Heavy menstrual bleeding. Painful periods. Urinary problems. If you have these symptoms, you could have fibroids.
What are fibroids? Uterine fibroids are a common health issue among women, yet many women may not be familiar with them. These noncancerous smooth muscle growths develop in or around the uterus and can affect your health in many ways.
In this article, we will answer the question, what are fibroids? In addition, we’ll also explore whom they affect and how they can impact your health. We’ll also review the most common treatment options for fibroids and provide information on how our healthcare team at Chapel Hill OBGYN can help.
What are Fibroids?
Uterine fibroids are benign (noncancerous) growths that develop in the uterus. They are also called leiomyomas or myomas.
Fibroids can grow on the inside, outside, or within the wall of the uterus. They can vary in size, ranging from as small as a seed to larger than a grapefruit. Fibroids can be single or multiple, and their size and location can vary.
The National Institute of Health estimates that as many as 80% of women will have developed uterine fibroids by the time they turn 50. However, out of that 80%, only around 25% to 30% will have symptoms to the point that they need treatment.
What Are Fibroids and Whom Do They Affect?
Women of reproductive age, particularly those in their 30s and 40s, are more likely to develop fibroids. African-American women are at a higher risk for fibroids and tend to develop them at an earlier age and with greater severity.
What Puts You at Greater Risk for Fibroids?
The exact cause of fibroids is not known, but certain factors may increase a woman’s risk of developing them. These include:
- Age: As we mentioned earlier, fibroids tend to develop in women of reproductive age, mainly in their 30s and 40s.
- Family history: If other women in your family have fibroids, then you’re more likely to develop them.
- Race: African-American women are at a higher risk for fibroids
- Obesity: Women who are overweight or obese are at a higher risk for fibroids.
- Hormones: Estrogen and progesterone are vital to growing the uterine lining. If you have higher levels of estrogen and progesterone, you may be at greater risk for fibroids.
How do Fibroids Affect Your Health?
Fibroids can affect your health in several ways They may cause:
- Heavy menstrual bleeding: Fibroids can cause heavy or prolonged menstrual bleeding, which can lead to anemia (a condition in which the body lacks enough healthy red blood cells).
- Painful periods: Fibroids can cause severe menstrual cramps.
- Pelvic pressure: Fibroids can cause a feeling of fullness or pressure in the pelvic area.
- Urinary problems: Large fibroids can press on the bladder, causing frequent urination or difficulty emptying the bladder.
- Painful sex. They can cause pressure, cramping, and stomach pain both during and after sex.
- Bowel problems: Large fibroids can also press on the rectum, causing constipation or difficulty passing stool.
- Infertility: In rare cases, fibroids can interfere with fertility by blocking the fallopian tubes or preventing the implantation of a fertilized egg.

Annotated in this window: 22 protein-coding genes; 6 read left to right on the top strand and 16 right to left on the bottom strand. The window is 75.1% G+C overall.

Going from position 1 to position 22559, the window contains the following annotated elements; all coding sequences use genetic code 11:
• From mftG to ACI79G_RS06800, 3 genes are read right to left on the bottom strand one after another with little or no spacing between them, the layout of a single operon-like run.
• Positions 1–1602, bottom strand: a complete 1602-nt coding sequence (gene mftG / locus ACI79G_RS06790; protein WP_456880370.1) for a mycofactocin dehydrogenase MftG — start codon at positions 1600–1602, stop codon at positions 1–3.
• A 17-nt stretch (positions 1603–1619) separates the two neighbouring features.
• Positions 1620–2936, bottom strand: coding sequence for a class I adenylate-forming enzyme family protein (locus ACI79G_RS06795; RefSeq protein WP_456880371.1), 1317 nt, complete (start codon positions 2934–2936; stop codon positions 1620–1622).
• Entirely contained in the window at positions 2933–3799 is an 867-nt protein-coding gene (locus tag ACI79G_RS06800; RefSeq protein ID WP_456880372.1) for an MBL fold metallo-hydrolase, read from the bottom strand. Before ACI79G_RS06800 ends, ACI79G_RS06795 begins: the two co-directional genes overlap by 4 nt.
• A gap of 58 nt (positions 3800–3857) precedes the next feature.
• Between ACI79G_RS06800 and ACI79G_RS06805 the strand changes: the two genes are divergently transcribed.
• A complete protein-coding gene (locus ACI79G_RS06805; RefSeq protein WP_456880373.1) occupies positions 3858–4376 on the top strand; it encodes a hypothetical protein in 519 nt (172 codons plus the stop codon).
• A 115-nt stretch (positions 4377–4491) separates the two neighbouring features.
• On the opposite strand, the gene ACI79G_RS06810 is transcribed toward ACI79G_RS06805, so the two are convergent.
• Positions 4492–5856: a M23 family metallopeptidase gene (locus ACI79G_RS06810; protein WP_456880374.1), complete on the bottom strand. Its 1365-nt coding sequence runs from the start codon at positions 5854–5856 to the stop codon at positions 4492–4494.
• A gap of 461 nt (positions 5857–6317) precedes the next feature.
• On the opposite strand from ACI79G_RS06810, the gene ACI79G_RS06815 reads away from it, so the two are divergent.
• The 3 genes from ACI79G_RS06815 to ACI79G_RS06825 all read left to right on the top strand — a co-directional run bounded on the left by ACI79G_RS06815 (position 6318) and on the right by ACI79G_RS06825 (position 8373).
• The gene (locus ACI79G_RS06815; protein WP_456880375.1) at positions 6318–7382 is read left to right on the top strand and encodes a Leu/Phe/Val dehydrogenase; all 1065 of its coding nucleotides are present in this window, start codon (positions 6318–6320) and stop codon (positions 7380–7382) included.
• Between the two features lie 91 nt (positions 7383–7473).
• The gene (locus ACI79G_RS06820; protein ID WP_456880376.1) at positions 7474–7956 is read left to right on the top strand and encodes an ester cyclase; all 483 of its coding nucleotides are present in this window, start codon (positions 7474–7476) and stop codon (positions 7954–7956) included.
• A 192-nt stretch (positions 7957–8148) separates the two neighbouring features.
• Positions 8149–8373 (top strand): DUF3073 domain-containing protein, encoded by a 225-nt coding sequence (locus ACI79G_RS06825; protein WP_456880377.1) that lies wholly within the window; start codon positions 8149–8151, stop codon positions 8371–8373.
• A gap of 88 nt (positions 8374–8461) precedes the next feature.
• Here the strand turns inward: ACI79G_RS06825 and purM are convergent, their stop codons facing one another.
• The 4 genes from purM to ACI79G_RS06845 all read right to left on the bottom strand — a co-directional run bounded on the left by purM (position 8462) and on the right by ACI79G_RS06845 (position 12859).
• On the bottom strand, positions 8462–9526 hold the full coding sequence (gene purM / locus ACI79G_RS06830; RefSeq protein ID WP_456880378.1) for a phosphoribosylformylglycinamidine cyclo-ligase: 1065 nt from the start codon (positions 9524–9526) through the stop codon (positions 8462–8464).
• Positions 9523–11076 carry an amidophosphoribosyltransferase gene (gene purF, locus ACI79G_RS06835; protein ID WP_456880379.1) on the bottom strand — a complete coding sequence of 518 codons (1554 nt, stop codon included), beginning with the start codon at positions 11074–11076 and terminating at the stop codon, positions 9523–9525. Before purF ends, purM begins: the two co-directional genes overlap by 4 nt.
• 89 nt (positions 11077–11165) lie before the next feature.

What Are the Most Effective Fibroid Treatments?
Treatment for fibroids depends on the size and location of the fibroids, as well as the severity of symptoms. Treatment options include:
- Watchful waiting: If fibroids are small and not causing any symptoms, we may recommend watchful waiting, which involves monitoring the fibroids over time.
- Medications: Hormonal medications, such as birth control pills, can help regulate menstrual bleeding and relieve cramps. Often, hormones such as the Gonadotropin-releasing hormone can be used to shrink fibroids.
- Uterine artery ablation: This procedure shrinks fibroids, and is performed by interventional radiologists. If you are a candidate for this procedure, we will be happy to refer you.
- Surgery: Surgery may be necessary if fibroids are large or causing severe symptoms.
- Alternative therapies: Therapies such as acupuncture, exercise, dietary changes, and herbal remedies can be effective at treating fibroids.
How Do Fibroids Affect Pregnancy?
Without thoroughly considering their impact on pregnancy, no article on “What are fibroids?” would be complete.
For most women, fibroids do not change in size or shape during pregnancy, and often, they do not affect the pregnancy.
However, fibroids may increase the risk of complications during pregnancy, such as preterm labor, breech presentation, or placental abruption. Treatment options for uterine fibroids during pregnancy are limited, as many medications and procedures carry potential risks to the developing fetus.
In most cases, we carefully monitor the fibroids throughout your pregnancy, and any symptoms are managed with pain relievers or bed rest. In rare cases, surgery may be necessary if the fibroids are causing significant pain or other complications. However, this decision is made on a case-by-case basis and requires careful consideration of the potential risks and benefits for both the mother and the fetus.
Concerned That You May Have Fibroids? Contact Us for an Appointment
Fibroids can cause pain, bleeding, and even difficulty with your bowels and urination. We want you to know that there are several effective treatments for these benign tumors. Discover how we have helped hundreds of women overcome fibroids as excerpt gynecologists in Chapel Hill and Durham.
See for yourself why we have been consistently ranked as the best gynecologists in Orange and Durham counties. Schedule an appointment today.